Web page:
The Penn State community is invited to virtually attend the Nittany AI Challenge Celebration, where nine student teams will present their minimum viable product for a chance to share in the remaining pool of $25,000 in funding. Saqib Shaikh, software engineering manager and project lead for the Seeing AI project at Microsoft, will be the keynote speaker. The event will take place from 6-7:30 p.m. Sept. 25 via Zoom.
Two teams of Great Valley students advanced to the second phase of the Nittany AI Challenge, with one receiving funding for the final round. The teams expand on their classroom knowledge by using cutting-edge AI technologies.
Ten student teams will be funded to use AI for Good to build and submit a minimum viable product in the Nittany AI Challenge for a chance to compete for a portion of a $25,000 prize pool. Students were invited to submit their ideas to improve the world by providing solutions for problems within the areas of education, health, humanitarian challenges, sustainability and climate change.
Twenty teams have been awarded $500 to pursue their ideas to use artificial intelligence for good in the 2020 Nittany AI Challenge to improve the world by providing solutions for problems within the areas of education, health, humanitarian challenges, sustainability and climate change.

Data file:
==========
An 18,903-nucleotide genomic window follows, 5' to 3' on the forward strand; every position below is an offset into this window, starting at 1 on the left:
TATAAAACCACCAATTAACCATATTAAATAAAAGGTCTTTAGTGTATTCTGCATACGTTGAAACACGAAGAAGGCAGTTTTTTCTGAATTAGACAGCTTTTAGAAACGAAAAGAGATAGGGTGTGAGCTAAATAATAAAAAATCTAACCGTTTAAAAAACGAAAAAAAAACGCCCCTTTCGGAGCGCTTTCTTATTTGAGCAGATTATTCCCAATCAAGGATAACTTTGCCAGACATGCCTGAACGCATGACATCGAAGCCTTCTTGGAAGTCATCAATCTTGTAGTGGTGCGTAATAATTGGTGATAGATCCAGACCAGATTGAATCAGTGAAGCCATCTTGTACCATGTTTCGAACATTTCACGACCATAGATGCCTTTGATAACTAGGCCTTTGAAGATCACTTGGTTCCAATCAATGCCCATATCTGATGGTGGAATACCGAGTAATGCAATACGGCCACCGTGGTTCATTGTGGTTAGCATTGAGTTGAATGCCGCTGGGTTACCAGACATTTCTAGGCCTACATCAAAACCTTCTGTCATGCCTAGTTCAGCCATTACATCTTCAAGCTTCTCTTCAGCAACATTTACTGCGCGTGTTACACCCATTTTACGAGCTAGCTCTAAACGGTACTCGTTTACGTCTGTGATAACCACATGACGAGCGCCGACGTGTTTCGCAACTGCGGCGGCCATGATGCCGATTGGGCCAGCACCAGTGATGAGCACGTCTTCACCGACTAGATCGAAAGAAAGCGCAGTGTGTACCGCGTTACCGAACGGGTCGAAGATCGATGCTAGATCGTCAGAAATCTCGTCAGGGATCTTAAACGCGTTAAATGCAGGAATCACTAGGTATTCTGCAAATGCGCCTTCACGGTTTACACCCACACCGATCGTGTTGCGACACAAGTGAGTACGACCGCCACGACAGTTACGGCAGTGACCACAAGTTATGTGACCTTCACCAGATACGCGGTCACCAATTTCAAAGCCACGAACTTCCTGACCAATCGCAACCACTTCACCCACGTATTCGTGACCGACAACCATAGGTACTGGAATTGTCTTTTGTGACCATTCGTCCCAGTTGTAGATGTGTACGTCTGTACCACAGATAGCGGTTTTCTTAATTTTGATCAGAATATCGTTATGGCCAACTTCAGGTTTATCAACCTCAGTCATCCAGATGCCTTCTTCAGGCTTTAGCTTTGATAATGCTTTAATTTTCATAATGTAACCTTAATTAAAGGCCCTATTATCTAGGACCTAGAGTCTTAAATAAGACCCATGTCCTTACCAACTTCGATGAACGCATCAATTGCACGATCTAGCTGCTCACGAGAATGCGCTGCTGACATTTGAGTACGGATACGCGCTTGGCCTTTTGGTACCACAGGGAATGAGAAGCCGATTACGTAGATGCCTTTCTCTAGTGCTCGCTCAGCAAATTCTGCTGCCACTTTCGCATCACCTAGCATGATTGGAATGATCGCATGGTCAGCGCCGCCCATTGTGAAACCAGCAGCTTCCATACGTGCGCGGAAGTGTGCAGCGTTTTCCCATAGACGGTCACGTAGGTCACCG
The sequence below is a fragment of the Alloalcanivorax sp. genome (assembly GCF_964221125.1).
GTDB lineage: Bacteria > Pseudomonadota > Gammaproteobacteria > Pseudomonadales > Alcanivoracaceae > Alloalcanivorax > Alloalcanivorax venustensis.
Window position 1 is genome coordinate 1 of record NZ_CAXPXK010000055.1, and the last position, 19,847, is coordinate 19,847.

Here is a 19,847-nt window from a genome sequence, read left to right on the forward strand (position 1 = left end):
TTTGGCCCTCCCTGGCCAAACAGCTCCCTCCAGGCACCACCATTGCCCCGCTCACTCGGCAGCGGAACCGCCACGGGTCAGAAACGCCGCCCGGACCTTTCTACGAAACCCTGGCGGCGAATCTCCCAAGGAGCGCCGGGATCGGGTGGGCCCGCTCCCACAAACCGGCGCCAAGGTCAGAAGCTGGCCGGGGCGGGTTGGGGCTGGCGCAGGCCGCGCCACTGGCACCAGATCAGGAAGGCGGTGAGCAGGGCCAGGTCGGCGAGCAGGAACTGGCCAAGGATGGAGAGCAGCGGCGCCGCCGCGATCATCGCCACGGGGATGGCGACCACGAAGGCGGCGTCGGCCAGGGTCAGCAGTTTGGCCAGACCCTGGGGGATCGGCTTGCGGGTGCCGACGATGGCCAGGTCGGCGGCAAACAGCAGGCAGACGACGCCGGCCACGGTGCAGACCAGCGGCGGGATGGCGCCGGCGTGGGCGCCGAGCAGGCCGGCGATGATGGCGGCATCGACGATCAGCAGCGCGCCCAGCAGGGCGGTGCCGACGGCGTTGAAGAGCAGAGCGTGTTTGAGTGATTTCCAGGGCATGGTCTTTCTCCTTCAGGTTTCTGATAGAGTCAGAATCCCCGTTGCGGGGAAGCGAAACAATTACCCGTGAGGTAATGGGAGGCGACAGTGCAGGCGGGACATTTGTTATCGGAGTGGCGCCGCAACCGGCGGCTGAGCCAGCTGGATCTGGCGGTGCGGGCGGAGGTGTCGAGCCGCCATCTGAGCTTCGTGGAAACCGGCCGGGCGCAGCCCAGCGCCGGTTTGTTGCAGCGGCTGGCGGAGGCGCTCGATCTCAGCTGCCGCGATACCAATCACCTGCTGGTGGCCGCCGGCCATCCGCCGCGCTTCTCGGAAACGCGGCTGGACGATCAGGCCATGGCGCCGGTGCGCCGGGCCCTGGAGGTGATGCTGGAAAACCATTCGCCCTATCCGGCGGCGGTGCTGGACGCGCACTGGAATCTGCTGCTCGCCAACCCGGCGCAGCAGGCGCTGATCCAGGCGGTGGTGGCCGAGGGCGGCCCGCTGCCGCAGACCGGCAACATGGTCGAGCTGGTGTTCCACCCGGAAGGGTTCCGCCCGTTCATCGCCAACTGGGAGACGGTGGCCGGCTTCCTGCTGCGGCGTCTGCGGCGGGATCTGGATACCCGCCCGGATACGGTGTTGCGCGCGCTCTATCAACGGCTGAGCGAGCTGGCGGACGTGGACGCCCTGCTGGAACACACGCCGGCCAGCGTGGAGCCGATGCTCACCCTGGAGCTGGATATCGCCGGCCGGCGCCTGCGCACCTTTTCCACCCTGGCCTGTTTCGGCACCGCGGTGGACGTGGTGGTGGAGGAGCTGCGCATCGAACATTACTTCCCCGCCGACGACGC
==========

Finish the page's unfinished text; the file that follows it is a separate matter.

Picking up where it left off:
Students interested in working with artificial intelligence are invited to attend the Nittany AI Challenge Celebration Event from 5-8 p.m. Sept. 10 in Heritage Hall in the HUB-Robeson Center at University Park. Students can register to network with AI professionals, enjoy a free meal, get inspired to create teams for the 2020 challenge, and see which projects from the 2019 challenge have been awarded additional development funding.
Ten student teams at Penn State will receive $1,500 from the Nittany AI Alliance to move on to Phase Three of the Nittany AI Challenge. Teams competing in the challenge are directed to use the prize money to create a minimum viable product using the artificial intelligence platform of their choosing to address real-world problems facing students at the University.